William F. Kirby

William Fosgate Kirby ( * November 16, 1867 in Texarkana, Arkansas; † July 26, 1934 in Little Rock, Arkansas ) was an American politician (Democratic Party), who represented the state of Arkansas in the U.S. Senate.

William Kirby first attended the public schools until he began law studies at the School of Law at the Cumberland University. There he made his degree in 1885, after which he was admitted in the same year to the bar and began to practice in his hometown of Texarkana.

1893 Kirby's political career began when he entered the House of Representatives from Arkansas, where he graduated in 1897 a further term. From 1899 to 1901 he sat in the state Senate. In 1904 he wrote a legal textbook entitled Kirby 's Digest of the Statutes of Arkansas. After moving to the state capital of Little Rock from 1907 to 1909, he served as Attorney General of Arkansas; 1910-1916 he was then Deputy Judge at the State Supreme Court.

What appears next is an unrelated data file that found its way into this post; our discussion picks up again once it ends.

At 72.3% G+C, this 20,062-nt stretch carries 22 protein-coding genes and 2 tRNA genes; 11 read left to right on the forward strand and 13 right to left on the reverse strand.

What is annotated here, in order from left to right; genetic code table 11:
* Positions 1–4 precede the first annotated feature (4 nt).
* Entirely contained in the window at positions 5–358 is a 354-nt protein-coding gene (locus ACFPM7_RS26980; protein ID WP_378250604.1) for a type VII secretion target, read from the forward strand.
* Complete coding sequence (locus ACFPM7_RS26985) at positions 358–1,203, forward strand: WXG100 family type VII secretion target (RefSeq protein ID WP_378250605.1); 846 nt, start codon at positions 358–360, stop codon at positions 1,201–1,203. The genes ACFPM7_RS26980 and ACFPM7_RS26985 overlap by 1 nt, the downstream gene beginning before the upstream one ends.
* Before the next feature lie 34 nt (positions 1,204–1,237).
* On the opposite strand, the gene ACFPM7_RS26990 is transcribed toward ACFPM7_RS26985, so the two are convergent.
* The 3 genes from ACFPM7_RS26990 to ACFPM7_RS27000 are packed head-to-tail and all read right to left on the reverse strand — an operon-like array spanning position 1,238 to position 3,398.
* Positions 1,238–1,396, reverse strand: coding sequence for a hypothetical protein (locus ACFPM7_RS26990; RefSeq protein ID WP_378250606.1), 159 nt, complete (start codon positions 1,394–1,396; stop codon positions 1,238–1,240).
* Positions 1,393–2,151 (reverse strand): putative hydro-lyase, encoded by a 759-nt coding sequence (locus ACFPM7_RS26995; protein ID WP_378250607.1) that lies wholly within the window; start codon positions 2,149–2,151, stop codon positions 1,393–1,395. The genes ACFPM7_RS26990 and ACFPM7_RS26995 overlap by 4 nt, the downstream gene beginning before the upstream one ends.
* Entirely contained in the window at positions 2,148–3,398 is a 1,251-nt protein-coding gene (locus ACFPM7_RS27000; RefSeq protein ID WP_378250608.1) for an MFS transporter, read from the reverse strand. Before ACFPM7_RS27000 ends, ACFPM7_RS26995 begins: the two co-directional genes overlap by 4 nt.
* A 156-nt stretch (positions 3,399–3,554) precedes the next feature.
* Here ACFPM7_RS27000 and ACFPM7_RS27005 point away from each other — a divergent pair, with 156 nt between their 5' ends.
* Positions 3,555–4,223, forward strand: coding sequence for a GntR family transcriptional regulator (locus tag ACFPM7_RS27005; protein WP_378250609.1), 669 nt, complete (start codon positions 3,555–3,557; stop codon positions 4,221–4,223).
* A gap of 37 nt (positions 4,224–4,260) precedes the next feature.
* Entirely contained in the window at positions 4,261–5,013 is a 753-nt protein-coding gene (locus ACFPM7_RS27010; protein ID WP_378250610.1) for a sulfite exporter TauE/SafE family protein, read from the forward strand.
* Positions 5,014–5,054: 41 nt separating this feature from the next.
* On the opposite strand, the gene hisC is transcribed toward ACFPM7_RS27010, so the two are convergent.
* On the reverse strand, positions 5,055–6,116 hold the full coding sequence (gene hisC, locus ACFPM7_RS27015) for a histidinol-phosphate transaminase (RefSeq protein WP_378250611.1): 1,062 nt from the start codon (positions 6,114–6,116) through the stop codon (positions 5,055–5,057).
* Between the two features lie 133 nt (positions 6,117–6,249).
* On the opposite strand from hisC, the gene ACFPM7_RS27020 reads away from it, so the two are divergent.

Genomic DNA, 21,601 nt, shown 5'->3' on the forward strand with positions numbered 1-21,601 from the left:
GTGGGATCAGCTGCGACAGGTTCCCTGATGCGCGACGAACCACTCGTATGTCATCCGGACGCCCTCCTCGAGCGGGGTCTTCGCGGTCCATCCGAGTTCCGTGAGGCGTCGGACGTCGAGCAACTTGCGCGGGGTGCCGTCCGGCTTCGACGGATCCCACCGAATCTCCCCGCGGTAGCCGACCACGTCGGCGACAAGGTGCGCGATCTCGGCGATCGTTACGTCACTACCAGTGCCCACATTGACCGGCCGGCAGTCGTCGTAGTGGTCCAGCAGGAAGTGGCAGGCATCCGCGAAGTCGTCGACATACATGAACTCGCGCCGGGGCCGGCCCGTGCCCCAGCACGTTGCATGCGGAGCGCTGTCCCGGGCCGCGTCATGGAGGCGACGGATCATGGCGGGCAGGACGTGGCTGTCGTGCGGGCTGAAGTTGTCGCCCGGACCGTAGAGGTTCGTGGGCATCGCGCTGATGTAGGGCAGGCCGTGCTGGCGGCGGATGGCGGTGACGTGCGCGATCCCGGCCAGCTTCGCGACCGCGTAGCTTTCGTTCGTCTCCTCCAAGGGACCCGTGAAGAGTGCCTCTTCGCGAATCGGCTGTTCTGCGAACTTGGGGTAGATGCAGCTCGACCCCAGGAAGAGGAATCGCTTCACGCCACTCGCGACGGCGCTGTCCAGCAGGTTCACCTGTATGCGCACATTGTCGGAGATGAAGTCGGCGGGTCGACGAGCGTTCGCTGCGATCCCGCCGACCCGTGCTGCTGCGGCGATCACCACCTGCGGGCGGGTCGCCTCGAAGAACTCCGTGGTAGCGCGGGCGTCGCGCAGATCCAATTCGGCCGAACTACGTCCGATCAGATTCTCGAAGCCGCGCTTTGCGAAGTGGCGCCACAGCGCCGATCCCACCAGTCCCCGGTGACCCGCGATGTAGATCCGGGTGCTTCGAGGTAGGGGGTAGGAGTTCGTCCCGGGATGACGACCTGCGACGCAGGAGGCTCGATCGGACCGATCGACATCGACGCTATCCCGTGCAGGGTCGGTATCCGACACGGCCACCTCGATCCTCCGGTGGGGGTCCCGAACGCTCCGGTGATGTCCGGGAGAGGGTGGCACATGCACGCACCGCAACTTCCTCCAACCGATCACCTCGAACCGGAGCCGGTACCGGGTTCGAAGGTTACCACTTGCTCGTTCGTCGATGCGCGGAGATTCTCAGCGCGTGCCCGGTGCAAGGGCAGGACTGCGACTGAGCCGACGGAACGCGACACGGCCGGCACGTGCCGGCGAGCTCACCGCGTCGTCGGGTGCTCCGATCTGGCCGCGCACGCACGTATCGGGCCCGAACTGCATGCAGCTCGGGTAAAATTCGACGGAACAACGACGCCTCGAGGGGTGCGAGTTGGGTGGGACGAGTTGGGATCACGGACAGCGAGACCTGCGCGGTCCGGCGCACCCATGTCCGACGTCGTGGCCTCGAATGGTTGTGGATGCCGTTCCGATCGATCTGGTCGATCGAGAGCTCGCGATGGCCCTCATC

He put this resign after he was elected to succeed the late U.S. Senator James Paul Clarke, and moved into the Congress on November 8, 1916. In the Senate, Kirby stood before the Committee on Expenditures in the Department of Agriculture and was also a member of the Patent Committee. In 1920 he was not re- established by the Democrats as a candidate, so he resigned from the Senate on March 3, 1921; In 1932, he competed once again unsuccessfully for the nomination of his party. Kirby took his legal career again and belonged from 1926 back to the Supreme Court of Arkansas, where he remained until his death in 1934.